• Wayne
    June 28, 2013 at 2:11 am

    Is this plan available as Term 30.

    • LSM Insurance
      June 28, 2013 at 1:34 pm

      To the best of our knowledge Canadian Tire does not offer a Term 30 policy? Thanks

  • Juan Hoy
    May 28, 2013 at 2:22 pm

    Can I buy this plan through my broker. He has handling my families insurance for years. TY V Much.

    • LSM Insurance
      May 28, 2013 at 3:36 pm

      Thanks Juan – This plan is only available direct through Canadian Tire.

  • Jason C
    May 25, 2013 at 6:35 am

    How much would it would be to insure my wife for $750,000 of coverage?

    • LSM Insurance
      May 25, 2013 at 12:03 pm

      Thanks – this would be above the maximum benefit amount.

      You could like at $250,000 with Canadian Tire and the balance with an outside carrier or just a separate life insurance policy for $750,000.

      The premiums will depend on your wife’s age, smoking status and type of plan – Term or Permanent Insurance.

  • Jiml
    May 17, 2013 at 1:52 pm

    How much will my policy be at renewal and when foes it renew

    • LSM Insurance
      May 18, 2013 at 6:58 am

      The renewal date would ne stated on your policy and the renewal amount should be there as well. You could also check with Canadian Tire.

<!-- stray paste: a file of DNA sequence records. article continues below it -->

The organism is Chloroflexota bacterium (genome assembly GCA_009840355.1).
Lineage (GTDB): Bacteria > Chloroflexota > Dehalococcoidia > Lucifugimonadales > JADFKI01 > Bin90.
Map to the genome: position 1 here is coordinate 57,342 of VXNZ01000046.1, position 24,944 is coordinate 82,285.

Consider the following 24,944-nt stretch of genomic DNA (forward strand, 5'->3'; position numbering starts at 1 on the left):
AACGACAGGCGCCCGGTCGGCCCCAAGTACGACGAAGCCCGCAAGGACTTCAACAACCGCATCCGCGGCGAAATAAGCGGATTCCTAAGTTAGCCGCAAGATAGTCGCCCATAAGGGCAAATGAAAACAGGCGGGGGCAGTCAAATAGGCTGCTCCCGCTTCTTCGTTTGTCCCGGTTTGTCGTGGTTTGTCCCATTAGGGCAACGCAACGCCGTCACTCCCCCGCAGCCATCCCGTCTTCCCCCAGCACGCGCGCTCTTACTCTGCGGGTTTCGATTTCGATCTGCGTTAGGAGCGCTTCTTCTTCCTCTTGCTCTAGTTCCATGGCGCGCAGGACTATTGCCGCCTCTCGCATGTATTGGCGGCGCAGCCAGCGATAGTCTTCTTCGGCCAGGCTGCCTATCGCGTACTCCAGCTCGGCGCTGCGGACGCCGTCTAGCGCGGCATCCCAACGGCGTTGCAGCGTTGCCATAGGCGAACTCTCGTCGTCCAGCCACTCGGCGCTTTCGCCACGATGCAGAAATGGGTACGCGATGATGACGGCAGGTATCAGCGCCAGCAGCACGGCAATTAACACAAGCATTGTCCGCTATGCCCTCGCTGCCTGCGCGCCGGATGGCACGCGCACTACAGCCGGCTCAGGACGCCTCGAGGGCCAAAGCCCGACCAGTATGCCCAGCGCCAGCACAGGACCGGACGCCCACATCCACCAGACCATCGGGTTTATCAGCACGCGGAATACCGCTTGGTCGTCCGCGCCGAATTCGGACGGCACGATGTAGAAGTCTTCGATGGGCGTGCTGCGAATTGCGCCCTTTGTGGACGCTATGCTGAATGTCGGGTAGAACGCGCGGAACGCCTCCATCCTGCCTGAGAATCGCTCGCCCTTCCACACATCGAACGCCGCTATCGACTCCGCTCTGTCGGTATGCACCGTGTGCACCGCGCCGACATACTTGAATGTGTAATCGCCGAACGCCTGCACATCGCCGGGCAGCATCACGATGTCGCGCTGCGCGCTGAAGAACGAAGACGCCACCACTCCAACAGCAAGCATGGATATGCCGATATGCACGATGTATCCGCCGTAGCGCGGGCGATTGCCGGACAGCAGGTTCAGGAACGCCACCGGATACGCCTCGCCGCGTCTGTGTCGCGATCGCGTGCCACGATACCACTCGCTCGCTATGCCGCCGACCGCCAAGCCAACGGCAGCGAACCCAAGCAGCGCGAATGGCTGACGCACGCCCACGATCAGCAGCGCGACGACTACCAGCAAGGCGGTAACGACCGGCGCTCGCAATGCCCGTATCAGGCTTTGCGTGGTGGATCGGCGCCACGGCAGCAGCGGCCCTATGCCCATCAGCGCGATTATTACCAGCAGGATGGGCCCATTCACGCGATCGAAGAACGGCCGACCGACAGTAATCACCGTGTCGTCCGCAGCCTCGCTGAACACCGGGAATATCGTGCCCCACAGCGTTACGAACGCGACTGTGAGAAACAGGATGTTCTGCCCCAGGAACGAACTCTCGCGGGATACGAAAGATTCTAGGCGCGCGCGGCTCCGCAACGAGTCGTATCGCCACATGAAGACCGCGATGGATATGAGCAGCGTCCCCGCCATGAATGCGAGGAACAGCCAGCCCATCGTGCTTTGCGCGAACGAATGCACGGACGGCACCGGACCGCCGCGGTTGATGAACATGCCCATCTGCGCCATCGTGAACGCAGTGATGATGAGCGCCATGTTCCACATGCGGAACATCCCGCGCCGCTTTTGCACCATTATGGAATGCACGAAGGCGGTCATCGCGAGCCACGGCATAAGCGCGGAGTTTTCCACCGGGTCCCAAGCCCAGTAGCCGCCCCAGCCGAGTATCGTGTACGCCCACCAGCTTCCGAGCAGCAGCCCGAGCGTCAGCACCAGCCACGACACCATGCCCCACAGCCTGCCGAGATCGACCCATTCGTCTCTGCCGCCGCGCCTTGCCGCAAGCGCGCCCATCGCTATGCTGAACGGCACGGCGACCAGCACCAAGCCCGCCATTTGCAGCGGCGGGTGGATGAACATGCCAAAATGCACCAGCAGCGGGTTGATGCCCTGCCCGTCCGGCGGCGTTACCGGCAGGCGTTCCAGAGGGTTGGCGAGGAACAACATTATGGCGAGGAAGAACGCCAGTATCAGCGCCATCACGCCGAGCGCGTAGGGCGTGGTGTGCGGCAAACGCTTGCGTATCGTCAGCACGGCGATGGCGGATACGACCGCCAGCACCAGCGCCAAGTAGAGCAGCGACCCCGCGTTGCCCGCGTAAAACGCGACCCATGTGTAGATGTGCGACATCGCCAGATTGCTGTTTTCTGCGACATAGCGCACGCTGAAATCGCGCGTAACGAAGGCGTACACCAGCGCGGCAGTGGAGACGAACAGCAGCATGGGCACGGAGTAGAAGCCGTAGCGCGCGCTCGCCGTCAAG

• LSM Insurance
    January 26, 2011 at 1:51 pm

    Thanks for note Brian. We are happy to help and will be in touch soon. Regards,

  • Brian C
    January 26, 2011 at 12:42 pm

    I’m 52 years old, a non-smoker, non drinker and looking for maybe something for both myself and my wife (who is 53 a smoker and sometimes drinker). We are both in generally good health.

    Brian C

  • LSM Insurance
    February 26, 2010 at 2:48 pm

    Thanks for the note. We are happy to help out. You may want to look at Permanent / Term combination or just a smaller amount of Permanent coverage. I will you a separate email now.

  • Carole McDowell
    February 26, 2010 at 2:22 pm

    My husband is 67 in excellent health, very active. His life insurance provider London Life is increasing his premium by 100.00 per month until he’s 75 then nothing (even though his life expectancy is probably around 90. What can we do to reduce rates for someone his age, we are currently paying 110.00 per month? We are finding it difficult due to certain circumstances with his pension being reduced to make ends meet and looking to cut costs. We do feel insurance is a necessity.

  • LSM Insurance
    August 23, 2009 at 12:57 pm

    Hi Jim,

    Thanks for the note. A new plan would cost you more because your 9 years older.

    $150,000 Term 10 coverage at standard rates for age nearest 55 male non smoker is:

    Unity Life $47.48 a month
    BMO $47.93 a month
    Wawanessa Life $48.24

    At preferred rates BMO would be $35.28 a month. The article below highlights the difference between preferred and standard rates.

    Regards … Lorne

  • Jim
    August 22, 2009 at 8:49 pm

    I am currently covered with TD term ins for 150,000 for 33.00 per month, that is due to increased sometime next year. I’ve had this fix monthly rate for 9 years now. Do you have anything that compares to this plan with a low payment. I am 55 and do not smoke or drink, healthy